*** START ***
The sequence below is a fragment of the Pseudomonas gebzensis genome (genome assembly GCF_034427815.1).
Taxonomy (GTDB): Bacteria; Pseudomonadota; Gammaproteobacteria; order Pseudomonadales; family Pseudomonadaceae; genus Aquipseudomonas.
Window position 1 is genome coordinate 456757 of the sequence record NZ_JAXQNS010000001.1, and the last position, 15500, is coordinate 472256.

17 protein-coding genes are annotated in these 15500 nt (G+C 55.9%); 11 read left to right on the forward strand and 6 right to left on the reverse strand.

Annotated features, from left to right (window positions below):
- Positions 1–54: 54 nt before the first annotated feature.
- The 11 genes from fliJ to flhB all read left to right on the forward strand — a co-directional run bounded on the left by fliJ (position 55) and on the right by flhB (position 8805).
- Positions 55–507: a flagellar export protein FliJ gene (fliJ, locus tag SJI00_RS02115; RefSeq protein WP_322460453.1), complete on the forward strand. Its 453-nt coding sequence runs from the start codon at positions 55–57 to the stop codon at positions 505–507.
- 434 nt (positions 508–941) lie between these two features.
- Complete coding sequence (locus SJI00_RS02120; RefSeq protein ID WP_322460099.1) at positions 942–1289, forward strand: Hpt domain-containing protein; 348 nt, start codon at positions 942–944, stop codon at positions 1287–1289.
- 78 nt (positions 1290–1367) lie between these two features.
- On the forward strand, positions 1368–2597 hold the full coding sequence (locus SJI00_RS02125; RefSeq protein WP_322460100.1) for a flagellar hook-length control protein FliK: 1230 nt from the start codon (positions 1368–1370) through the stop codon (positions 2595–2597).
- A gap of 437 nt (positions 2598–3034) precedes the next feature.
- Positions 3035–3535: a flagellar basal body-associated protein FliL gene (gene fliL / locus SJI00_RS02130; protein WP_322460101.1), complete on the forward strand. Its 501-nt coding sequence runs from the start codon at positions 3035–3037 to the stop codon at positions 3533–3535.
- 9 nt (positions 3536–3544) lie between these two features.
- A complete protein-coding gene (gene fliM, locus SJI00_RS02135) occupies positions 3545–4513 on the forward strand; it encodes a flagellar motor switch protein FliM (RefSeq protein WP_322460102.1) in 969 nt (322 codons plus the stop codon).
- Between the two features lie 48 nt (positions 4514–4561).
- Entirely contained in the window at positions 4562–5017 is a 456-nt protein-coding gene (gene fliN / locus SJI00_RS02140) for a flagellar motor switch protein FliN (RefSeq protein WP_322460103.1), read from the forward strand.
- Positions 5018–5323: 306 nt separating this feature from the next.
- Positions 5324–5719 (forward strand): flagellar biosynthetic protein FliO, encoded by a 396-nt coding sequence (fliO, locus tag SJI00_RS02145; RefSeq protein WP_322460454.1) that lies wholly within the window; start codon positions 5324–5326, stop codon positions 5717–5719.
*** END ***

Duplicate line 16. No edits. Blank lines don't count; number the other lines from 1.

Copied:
- A complete protein-coding gene (gene fliM, locus SJI00_RS02135) occupies positions 3545–4513 on the forward strand; it encodes a flagellar motor switch protein FliM (RefSeq protein WP_322460102.1) in 969 nt (322 codons plus the stop codon).